Sunday, March 25, 2012

Shotgun Modification

I am not a gunsmith nor do I claim to be one.  There's a whole heap about guns that I don't know and I've always taken mine to a gunsmith if anything ever needed to be done mechanically.  Cosmetically, though, I've been known to play around, mostly with easy-to-do additions that look impressive but are actually very easy.  I "built" a shotgun from the receiver up several years ago, but I left the important things, like trigger work to Boss Man.
I *loved* this shotgun, my 12 ga flashlight.
Sadly, I got broke and had to sell my baby.

I had so much fun, I built Deejo a shotgun. 
Deejo's baby AKA Red Dog's shotgun

Last Christmas, I modified my Remington 870

And over New Year's helped RCC modify his Remington 870. 

Essentially, everything I've done to an 870 has been plug-n-play.  When Junior, my other brother, asked me to build his shotgun a few years ago, I said sure.  For some reason, though, he had to buck the trend and buy a Mossberg 500 instead of a Remington 870.  I bought the buttstock he wanted and then his build stalled out, meaning we were both too broke to buy the shotgun.  For going on five years, he's held on to the buttstock I bought him hoping for 'someday' to come along.  M, my future SIL, gave him 'someday' for his birthday this year and bought him his Mossberg.  He has spend the last month finding and ordering the accessories he wanted.  Finally, last week they all came in, which meant that I was on the hook for putting together his gun.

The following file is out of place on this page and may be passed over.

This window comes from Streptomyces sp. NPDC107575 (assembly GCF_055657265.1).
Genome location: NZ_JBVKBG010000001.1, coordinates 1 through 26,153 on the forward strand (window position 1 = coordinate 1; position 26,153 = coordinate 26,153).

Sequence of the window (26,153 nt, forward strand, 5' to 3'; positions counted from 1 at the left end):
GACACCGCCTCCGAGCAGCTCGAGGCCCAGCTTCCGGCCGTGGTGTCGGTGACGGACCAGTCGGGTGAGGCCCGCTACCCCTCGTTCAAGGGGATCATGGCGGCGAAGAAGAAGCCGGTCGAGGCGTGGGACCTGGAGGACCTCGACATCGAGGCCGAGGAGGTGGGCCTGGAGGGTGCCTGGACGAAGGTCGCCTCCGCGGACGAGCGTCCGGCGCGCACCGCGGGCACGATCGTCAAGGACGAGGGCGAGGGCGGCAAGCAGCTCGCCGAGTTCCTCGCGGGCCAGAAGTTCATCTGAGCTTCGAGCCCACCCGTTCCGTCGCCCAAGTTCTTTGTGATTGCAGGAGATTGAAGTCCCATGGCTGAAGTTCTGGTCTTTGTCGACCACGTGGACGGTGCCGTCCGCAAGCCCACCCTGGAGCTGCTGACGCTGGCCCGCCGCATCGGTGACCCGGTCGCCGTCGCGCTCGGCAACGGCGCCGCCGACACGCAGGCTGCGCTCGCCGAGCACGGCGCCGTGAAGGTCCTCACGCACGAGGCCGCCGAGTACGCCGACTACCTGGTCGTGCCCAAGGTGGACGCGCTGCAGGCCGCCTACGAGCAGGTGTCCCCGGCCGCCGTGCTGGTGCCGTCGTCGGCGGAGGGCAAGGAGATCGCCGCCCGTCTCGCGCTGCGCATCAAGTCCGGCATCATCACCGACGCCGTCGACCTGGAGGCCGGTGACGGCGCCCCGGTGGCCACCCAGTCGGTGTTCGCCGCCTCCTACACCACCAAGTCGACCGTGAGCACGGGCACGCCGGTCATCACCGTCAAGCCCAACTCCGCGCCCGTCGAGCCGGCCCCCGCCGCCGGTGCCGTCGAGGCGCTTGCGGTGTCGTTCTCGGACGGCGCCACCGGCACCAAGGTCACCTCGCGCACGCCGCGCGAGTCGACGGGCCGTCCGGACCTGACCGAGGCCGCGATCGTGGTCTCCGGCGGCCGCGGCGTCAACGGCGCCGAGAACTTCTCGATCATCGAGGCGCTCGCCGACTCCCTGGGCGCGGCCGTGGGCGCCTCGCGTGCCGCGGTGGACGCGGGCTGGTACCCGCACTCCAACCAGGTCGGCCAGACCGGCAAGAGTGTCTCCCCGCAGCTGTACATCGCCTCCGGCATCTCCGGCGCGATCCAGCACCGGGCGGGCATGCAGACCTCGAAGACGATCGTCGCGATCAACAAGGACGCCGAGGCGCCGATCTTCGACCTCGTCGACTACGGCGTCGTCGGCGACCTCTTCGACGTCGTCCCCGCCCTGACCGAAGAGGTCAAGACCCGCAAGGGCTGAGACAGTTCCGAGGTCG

No problem, I thought.  I'd always been told that the Mossbergs were as easy to customize as the Remingtons - how difficult could it be?  He only wanted a couple of things added: a heat shield, a tac rail, a side saddle,and his buttstock.  I insisted on the mercury recoil system and he willingly agreed.

I guessed it would take about forty-five minutes to do the whole thing.  Two screws to take off the butt plate, one screw holding the stock to the receiver, a couple of screws for the tac rail and the side saddle, pull the barrel off to slide the heat shield on.  Seriously, forty-five minutes to put it together.  The mercury recoil system wouldn't take long to install, but it would take eight hours for the acrylic to cure.